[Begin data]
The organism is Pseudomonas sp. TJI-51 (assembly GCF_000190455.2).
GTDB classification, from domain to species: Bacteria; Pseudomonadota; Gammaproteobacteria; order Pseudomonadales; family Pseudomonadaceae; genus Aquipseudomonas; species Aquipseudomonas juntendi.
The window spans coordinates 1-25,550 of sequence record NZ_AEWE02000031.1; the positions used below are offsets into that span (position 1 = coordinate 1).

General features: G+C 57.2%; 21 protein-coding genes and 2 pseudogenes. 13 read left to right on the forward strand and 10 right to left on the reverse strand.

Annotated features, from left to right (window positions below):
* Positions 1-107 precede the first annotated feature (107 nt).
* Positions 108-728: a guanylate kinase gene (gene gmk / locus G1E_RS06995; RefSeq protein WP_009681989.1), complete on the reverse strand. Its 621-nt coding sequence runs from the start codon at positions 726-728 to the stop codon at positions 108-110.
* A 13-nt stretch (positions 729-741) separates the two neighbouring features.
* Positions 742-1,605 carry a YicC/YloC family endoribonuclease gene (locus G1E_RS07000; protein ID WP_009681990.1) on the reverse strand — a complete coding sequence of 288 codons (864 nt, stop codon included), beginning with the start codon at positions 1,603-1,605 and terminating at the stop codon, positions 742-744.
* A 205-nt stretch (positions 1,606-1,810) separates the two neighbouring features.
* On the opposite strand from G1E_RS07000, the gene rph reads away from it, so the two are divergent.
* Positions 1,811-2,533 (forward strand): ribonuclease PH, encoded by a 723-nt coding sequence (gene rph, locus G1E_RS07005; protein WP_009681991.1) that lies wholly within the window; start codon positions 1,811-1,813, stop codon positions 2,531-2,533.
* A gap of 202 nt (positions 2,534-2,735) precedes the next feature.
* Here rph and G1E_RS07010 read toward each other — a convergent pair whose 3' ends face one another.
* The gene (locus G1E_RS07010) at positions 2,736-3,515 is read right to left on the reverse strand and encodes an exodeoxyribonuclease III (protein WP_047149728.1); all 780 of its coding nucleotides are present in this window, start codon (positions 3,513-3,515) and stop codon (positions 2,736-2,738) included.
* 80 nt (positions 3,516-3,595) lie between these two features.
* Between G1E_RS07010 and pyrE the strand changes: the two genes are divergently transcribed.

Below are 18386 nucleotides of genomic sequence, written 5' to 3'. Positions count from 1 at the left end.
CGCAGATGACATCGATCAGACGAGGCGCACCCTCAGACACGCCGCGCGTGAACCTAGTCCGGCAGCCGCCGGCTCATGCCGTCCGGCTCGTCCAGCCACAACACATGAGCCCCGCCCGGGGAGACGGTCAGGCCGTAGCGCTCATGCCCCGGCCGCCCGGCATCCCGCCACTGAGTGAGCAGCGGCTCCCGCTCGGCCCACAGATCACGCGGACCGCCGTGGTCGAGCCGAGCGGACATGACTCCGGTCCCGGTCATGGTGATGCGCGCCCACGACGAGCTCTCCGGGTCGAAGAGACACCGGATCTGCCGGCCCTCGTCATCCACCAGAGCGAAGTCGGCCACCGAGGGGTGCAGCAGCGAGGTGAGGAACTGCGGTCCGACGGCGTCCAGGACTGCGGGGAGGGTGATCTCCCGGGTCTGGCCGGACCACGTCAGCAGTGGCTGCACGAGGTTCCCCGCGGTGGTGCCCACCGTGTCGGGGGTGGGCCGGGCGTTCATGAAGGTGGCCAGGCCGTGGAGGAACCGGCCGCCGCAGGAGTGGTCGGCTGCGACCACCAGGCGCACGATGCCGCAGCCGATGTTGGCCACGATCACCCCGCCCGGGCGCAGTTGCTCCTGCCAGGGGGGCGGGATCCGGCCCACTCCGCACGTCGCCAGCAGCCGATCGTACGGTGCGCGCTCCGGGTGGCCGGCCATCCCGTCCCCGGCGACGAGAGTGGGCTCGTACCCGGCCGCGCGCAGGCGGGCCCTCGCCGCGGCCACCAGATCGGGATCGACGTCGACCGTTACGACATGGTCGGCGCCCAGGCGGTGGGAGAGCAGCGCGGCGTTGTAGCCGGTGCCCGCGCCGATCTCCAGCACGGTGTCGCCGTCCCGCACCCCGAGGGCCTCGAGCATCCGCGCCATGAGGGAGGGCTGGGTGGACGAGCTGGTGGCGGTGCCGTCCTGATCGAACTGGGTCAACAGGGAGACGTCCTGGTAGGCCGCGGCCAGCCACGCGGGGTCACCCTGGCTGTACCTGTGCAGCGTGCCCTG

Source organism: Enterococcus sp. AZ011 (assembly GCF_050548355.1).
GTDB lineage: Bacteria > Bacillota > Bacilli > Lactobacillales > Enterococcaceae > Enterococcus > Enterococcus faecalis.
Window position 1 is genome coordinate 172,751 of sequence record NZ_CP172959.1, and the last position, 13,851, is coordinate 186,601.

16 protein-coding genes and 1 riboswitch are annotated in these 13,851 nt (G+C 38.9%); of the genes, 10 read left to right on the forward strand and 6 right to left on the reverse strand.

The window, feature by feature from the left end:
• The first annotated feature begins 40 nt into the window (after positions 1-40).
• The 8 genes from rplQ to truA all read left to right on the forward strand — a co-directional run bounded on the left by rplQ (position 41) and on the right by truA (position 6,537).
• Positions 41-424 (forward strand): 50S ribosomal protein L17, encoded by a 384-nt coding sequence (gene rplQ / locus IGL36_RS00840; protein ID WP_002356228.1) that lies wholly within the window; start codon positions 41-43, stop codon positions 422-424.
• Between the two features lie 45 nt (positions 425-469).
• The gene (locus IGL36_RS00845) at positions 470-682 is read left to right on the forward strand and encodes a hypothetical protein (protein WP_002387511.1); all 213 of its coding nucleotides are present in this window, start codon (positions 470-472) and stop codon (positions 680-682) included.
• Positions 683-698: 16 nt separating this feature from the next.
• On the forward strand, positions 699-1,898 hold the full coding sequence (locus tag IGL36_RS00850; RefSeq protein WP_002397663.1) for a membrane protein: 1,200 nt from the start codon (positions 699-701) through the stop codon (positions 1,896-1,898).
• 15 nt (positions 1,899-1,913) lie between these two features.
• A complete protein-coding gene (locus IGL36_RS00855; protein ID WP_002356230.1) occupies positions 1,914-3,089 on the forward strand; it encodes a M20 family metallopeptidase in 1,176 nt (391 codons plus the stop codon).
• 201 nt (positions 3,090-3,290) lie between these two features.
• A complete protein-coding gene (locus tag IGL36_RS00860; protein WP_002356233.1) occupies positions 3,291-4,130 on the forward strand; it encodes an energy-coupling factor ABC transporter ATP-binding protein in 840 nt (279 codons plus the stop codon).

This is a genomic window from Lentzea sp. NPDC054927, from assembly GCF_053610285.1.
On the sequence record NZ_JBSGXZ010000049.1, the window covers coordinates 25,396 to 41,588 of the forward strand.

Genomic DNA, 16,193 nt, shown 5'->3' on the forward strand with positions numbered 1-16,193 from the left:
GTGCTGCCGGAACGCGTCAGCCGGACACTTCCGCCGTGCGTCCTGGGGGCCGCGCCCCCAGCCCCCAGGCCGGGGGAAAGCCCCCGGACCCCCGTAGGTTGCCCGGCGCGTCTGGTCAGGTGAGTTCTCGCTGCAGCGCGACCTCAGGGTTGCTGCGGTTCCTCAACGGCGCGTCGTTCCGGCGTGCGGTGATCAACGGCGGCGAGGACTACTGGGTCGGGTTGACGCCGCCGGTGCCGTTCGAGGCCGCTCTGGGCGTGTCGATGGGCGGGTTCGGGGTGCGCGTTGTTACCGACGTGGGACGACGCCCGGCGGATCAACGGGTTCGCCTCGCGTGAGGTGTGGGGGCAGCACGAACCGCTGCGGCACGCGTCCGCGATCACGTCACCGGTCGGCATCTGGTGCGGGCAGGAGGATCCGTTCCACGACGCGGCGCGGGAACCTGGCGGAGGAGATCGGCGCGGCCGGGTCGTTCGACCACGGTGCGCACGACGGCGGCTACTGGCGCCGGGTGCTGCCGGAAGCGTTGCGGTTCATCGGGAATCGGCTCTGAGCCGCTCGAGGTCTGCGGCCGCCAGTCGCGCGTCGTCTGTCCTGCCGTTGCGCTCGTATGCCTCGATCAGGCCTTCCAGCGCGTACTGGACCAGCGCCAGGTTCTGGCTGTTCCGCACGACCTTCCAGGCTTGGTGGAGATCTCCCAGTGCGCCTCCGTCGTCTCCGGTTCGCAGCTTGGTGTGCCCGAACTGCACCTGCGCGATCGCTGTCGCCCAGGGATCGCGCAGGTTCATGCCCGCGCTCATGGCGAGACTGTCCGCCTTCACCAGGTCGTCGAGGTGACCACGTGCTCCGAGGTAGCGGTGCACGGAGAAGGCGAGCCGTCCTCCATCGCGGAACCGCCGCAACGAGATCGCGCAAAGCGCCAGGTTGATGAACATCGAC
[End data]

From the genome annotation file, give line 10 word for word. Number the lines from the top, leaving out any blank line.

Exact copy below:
* A 205-nt stretch (positions 1,606-1,810) separates the two neighbouring features.